Experts to talk medical marijuana
Barbadians will have the opportunity to delve into the advantages and disadvantages of medicinal marijuana during the International Business (IB) Week’s public discussion on the issue next Tuesday.
Julia Hope, president of the Barbados International Business Association (BIBA), speaking yesterday during the launch of the IB Week at Invest Barbados, Trident Financial Centre, Hastings, Christ Church, said the discussion would be titled A Look Into The Future Of Cannabis; A New High.
“We have to examine the opportunity. We have to determine if it is something that is right for Barbados, right for the sector, and something that we will be able to all benefit from but in a very sensible, regulated and proper manner.
“And I think that is what we are really doing when it comes to the discussions on cannabis. We need to open the door and listen to all the experts, find out what the discussion is overseas and what we should be thinking about here,” she said, while noting panellists would include Steve Narine, a Canadian medical marijuana research specialist, Dr Alana Griffith, Dr Damian Cohall and attorney-at-law Douglas Trotman.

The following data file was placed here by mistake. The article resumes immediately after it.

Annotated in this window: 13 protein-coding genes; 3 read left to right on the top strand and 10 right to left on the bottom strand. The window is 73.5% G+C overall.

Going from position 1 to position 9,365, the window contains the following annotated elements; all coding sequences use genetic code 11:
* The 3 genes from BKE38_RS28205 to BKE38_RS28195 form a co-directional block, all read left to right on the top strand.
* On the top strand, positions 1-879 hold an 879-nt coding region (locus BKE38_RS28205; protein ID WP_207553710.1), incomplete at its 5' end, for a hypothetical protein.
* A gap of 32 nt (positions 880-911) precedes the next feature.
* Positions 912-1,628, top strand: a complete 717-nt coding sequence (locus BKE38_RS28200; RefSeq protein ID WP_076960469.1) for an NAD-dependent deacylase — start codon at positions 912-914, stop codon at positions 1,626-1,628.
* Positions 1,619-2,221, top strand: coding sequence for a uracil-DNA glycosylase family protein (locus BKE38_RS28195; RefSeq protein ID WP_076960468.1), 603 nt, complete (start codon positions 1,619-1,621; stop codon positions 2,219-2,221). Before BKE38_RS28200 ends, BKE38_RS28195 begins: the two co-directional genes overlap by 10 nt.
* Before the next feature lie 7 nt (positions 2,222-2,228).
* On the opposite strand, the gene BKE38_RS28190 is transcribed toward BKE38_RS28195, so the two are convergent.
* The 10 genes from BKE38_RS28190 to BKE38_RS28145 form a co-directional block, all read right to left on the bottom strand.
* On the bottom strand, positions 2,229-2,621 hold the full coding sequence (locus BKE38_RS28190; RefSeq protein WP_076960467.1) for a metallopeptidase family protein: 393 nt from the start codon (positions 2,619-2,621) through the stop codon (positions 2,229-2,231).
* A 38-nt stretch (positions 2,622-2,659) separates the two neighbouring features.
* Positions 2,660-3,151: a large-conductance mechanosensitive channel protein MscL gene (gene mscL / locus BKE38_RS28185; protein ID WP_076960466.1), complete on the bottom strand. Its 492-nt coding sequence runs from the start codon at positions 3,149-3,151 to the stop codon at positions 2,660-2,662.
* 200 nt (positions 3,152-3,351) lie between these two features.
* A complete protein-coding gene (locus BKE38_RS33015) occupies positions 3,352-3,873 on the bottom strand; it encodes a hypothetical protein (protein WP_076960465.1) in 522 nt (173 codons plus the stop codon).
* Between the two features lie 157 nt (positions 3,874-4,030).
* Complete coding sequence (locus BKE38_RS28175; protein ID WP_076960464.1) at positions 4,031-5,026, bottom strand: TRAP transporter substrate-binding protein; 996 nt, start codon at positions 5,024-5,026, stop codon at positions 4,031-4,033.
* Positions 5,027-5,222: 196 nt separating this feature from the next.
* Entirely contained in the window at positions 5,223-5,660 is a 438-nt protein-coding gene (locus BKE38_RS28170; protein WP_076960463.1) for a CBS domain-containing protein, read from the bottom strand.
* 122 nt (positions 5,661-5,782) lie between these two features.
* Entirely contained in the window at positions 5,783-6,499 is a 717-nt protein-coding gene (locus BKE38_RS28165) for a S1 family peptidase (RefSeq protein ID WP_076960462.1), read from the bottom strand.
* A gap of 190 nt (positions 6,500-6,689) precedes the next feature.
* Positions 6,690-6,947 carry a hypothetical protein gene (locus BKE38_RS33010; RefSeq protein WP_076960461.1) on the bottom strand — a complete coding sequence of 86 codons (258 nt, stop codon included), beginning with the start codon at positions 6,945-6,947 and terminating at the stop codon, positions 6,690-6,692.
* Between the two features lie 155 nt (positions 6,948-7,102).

According to chair of IB Week Steering Committee, Derrick Cummins, he was excited about the opportunity to improve the quality of life for many people. However, he noted Barbadians did not go into a lot of things for the monetary value.
At the forefront
“I don’t believe that cannabis would be a money grab for me, but again saving life, improving quality of life, that’s the first thing. I believe . . . there is also an opportunity in cannabis. Ever so often periods come where there are new developments, and we have an opportunity to be at the forefront,” he said.
He noted while Barbados was not going to play catch up in the medicinal marijuana field, it could add to the local sector.
“It brings not just the development . . . but the educational factor to it, because cannabis for medicinal purposes has to be grown in a somewhat controlled environment. Cannabis can be prescribed, or we’ve been speaking about medical tourism for some time, maybe it is an outlet for that also. There are many ways that this can be played, and we cannot turn a blind eye to it,” he said.
Hope said that with approximately 4 000 employees in the international business sector, 90 per cent of them Barbadians, they contributed $1 billion to the country’s annual GDP and 60 per cent of the total corporation tax collected by Government.
“The sector is the most reliable and consistent earners of foreign exchange for Barbados, which we all know is of vital importance as we look to enhance and stabilise our foreign exchange reserves,” she said.
Hope added IB Week had a range of activities startingwith a church service on October 21, working under the theme Embrace The Opportunities for the tenth consecutive year.